The reasons for considering the psychoactive mysteries to be associated with the use of Claviceps are long and complex, but the arguments are most convincing and apparently from several disciplines sound. Basically, it has now been shown that several species of Claviceps can infect a number of wild grasses in Greece.

By far the most important species of Claviceps is the Ergot of rye. This hard, brown or purplish black sclerotium of a fungus originating in the caryopsis of rye is exceedingly common in Europe. Psychoactive Eleusian mystery.

Psychoactive LSD mysteries

The native nomenclature of Claviceps purpurea is indeed complex. Ergot, the French word for “spur” of a cock, now generally employed in numerous languages, was first applied to the fungus in a region not far from Paris. There are, however, two dozen other words for the sclerotium in French; sixty-two vernacular names in German, Mutterkorn being the most commonly used.

There are twenty-one in Dutch, fifteen in the Scandinavian languages, fourteen in Italian, and seven in English in addition to the borrowed word Ergot. This proliferation of vernacular terminology indicates the importance of the fungus in European countries.
Claviceps purpurea
The ancient testimony about Eleusis is unanimous and unambiguous. Eleusis was the supreme experience in an initiate’s life. It was both physical and mystical: trembling, vertigo, cold sweat, and then a sight that made all previous seeing seem like blindness, a sense of awe and wonder at a brilliance that caused a profound silence, since what had just been seen and felt could never be communicated; words were unequal to the task.

These symptoms are unmistakably the experience induced by a hallucinogen. Greeks, and indeed some of the most famous and intelligent among them, could experience and enter fully into, such irrationality.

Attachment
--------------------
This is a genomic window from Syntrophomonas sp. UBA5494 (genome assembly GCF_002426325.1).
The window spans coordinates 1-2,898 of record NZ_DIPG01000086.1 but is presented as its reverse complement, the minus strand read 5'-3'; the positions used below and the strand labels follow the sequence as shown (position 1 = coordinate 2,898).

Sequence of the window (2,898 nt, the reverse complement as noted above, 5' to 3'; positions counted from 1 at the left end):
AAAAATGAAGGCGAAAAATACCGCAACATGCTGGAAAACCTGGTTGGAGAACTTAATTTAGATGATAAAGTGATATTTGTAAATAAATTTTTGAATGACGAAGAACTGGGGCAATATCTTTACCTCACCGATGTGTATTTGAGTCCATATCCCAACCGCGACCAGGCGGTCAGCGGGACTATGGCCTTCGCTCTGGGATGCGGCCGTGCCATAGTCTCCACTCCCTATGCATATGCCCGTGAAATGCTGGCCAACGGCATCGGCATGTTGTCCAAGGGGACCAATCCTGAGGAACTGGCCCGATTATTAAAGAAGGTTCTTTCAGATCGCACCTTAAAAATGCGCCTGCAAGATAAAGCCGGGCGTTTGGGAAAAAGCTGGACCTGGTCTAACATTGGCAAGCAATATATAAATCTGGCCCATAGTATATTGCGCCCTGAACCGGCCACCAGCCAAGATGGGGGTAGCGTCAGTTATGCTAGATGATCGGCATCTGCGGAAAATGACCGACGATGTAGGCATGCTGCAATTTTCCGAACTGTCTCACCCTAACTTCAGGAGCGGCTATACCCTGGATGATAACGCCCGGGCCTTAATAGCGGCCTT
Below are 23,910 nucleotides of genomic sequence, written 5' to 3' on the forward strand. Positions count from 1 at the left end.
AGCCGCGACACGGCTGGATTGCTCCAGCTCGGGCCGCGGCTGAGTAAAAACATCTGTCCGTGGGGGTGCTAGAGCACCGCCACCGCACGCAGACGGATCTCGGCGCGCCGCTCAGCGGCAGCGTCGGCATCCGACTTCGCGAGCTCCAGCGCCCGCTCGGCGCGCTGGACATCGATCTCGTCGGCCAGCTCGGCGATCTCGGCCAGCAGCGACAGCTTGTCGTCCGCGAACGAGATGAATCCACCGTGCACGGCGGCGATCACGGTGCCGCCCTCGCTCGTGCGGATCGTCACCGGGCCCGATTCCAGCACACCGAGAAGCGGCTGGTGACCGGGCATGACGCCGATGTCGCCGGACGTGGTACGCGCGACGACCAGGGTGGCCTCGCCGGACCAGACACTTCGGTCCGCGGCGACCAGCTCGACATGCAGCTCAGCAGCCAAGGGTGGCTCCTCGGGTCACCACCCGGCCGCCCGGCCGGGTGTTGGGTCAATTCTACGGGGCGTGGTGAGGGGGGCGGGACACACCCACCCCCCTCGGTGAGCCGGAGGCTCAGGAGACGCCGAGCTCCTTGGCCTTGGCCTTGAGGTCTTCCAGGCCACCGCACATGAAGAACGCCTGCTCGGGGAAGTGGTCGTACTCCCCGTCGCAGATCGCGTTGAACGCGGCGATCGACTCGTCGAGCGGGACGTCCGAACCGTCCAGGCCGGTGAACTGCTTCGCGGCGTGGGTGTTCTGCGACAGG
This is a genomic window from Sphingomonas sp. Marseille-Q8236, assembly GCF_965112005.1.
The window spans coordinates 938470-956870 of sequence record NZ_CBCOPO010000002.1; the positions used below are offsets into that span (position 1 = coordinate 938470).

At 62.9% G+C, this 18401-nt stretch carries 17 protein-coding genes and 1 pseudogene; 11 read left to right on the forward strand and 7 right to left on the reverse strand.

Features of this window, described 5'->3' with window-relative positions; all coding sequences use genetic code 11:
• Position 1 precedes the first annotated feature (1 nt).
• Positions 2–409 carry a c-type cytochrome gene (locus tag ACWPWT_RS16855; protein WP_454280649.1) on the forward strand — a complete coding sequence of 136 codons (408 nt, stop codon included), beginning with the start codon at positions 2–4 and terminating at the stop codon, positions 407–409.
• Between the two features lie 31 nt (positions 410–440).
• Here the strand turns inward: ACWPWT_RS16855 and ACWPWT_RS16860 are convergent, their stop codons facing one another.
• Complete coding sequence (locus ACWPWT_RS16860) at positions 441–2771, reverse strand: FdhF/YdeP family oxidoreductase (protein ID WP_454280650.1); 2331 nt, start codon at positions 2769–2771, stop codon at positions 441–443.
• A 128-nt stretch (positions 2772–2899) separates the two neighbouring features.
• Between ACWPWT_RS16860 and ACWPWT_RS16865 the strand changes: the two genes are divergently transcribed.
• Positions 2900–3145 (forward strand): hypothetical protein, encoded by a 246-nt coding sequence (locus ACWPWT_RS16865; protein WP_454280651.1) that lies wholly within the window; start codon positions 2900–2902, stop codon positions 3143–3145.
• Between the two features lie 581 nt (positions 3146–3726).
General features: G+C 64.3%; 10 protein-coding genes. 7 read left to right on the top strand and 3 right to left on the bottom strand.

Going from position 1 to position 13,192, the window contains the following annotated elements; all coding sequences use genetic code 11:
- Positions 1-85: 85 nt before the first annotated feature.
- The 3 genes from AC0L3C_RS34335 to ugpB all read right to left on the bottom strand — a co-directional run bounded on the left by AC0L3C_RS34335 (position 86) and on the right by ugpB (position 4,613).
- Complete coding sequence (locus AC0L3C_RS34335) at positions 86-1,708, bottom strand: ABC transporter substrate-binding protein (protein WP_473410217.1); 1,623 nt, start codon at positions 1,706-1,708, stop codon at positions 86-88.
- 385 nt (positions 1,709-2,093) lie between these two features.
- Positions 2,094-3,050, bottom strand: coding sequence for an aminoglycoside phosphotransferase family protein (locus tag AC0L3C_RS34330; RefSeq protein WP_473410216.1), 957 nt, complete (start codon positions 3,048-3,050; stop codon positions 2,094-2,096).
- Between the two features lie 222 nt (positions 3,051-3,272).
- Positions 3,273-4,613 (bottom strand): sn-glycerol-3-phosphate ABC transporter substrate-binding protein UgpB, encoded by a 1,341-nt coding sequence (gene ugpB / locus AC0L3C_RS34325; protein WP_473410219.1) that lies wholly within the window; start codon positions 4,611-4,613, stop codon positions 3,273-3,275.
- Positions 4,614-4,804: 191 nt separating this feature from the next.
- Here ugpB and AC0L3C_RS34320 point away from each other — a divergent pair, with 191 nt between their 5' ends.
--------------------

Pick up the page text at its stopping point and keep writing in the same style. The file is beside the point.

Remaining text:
Eleusis was different from the con- vivial inebriation of friends . . . In their various ways, other Greek cults too enacted aspects of the ancient communion practiced between gods and men, between the living and the dead, but it was at Eleusis alone that the experience occurred with overwhelming finality…

For close on to two thousand years, a few of the ancient Greeks passed each year through the portals of Eleusis. There they celebrated the divine gift to mankind of the cultivated grain, and they were also initiated into the awesome powers of the nether world through the purple dark of the grain’s sibling.

Thus in an interdisciplinary study based on three different approaches, ethnomycology, classical studies, and chemistry, the secret rites of ancient Greece, which have remained a puzzle for four thousand years, are associated with intoxication caused by the fungus Claviceps, which grows parasitically on certain cereals.

It is now believed that the intoxicant underlying the ecstasy experienced in the mysteries was induced by Claviceps paspali, and possibly other species, growing on various Loliums and other cereal grasses native to Greece. The bio- dynamical principles characteristic of the well-known Ergot have been isolated from some of the other species of this fungal parasite.